Angelina Jolie’s film reopens old wounds of Bosnian war

London: Angelina Jolie’s directorial debut set in the Bosnian war has evoked both praise and criticism from Serbs and Bosnian Muslims who have lived through the conflict.

‘In the Land of Blood and Honey’ tells the story of a fictional relationship between a Muslim woman artist and Serbian army officer.

Once romantically involved before the war erupted in April 1992, they are reunited when she is detained in a Serbian internment camp that he commands.

Former Bosnian Muslim war prisoners and relatives of massacre victims, some of them initially critical, lauded In the Land of Blood and Honey after being invited to a private screening to allay earlier fears about the subject matter.

But the leader of a Bosnian Serb prisoners group has slammed the film for its allegedly one-sided depiction of the atrocities and called for it to be banned from the country’s Serbian areas.

Jolie urged critics to reserve judgment until they saw film, which she said was “a love story, not a political statement”.

After the private screening, Hatizda Mehmedovic, the head of an association of mothers of the 8,000 Muslim men and boys massacred at Srebrenica, thanked Jolie for ‘her intellectual and financial investment’.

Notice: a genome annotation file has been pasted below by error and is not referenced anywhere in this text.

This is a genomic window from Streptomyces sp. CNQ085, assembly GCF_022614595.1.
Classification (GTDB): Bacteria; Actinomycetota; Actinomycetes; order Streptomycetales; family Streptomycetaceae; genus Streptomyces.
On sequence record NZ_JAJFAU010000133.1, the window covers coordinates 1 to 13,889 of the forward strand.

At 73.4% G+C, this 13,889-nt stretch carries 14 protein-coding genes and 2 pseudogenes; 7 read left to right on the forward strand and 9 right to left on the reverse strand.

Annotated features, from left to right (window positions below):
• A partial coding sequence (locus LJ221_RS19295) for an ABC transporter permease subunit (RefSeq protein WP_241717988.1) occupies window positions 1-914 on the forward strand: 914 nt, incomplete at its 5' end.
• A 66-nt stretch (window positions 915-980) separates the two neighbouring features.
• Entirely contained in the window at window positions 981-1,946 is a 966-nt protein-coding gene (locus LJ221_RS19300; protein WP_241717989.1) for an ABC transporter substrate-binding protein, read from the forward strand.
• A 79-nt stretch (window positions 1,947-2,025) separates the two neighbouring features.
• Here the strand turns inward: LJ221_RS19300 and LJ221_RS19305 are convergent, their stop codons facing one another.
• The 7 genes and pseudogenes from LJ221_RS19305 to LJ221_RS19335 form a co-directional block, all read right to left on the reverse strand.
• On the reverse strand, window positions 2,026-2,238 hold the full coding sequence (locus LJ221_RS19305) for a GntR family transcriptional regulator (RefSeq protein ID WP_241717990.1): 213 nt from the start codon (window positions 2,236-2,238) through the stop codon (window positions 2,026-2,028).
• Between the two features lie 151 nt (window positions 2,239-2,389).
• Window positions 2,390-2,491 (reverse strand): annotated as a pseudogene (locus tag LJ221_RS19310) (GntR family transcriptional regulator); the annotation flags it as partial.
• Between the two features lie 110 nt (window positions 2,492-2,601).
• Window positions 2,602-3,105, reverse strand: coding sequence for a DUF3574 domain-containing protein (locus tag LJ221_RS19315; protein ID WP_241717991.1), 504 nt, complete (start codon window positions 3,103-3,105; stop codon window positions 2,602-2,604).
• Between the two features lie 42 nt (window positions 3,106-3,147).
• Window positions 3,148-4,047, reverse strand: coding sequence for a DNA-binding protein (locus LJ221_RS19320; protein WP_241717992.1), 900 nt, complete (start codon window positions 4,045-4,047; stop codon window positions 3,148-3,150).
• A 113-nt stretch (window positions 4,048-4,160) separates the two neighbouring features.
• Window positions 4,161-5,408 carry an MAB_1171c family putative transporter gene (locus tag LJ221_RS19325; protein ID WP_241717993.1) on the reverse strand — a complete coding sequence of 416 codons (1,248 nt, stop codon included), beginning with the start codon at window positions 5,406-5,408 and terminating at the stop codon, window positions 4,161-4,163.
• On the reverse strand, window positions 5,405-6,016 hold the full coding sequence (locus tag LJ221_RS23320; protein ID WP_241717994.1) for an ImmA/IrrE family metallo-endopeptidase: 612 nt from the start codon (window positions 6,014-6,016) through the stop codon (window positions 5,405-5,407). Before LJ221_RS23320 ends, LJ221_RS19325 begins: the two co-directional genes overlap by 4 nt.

“The film is so strong, so difficult and it would have been stronger if it was shot in Bosnia,” the Telegraph quoted her as saying.

But Branislav Djukic, who heads the Bosnian Serb Association of Camp Prisoners, had a very different reaction after seeing a trailer.

He said that the film ‘is showing lies’ as it depicts only Serbs as rapists during the war and called for it to be barred from cinemas in the autonomous Serbian half.

“We’ll do our best to ban the film,” he said.

Jolie and the film’s producers are also fighting a lawsuit by Josip Knezevic, a Croatian writer who claims that the film copies the plot of his book The Soul Shattering. He said that he had extensive talks with one of the film’s co-producers.

Jolie has brushed aside the claim and said that it’s ‘par for the course. It happens on almost every film’.


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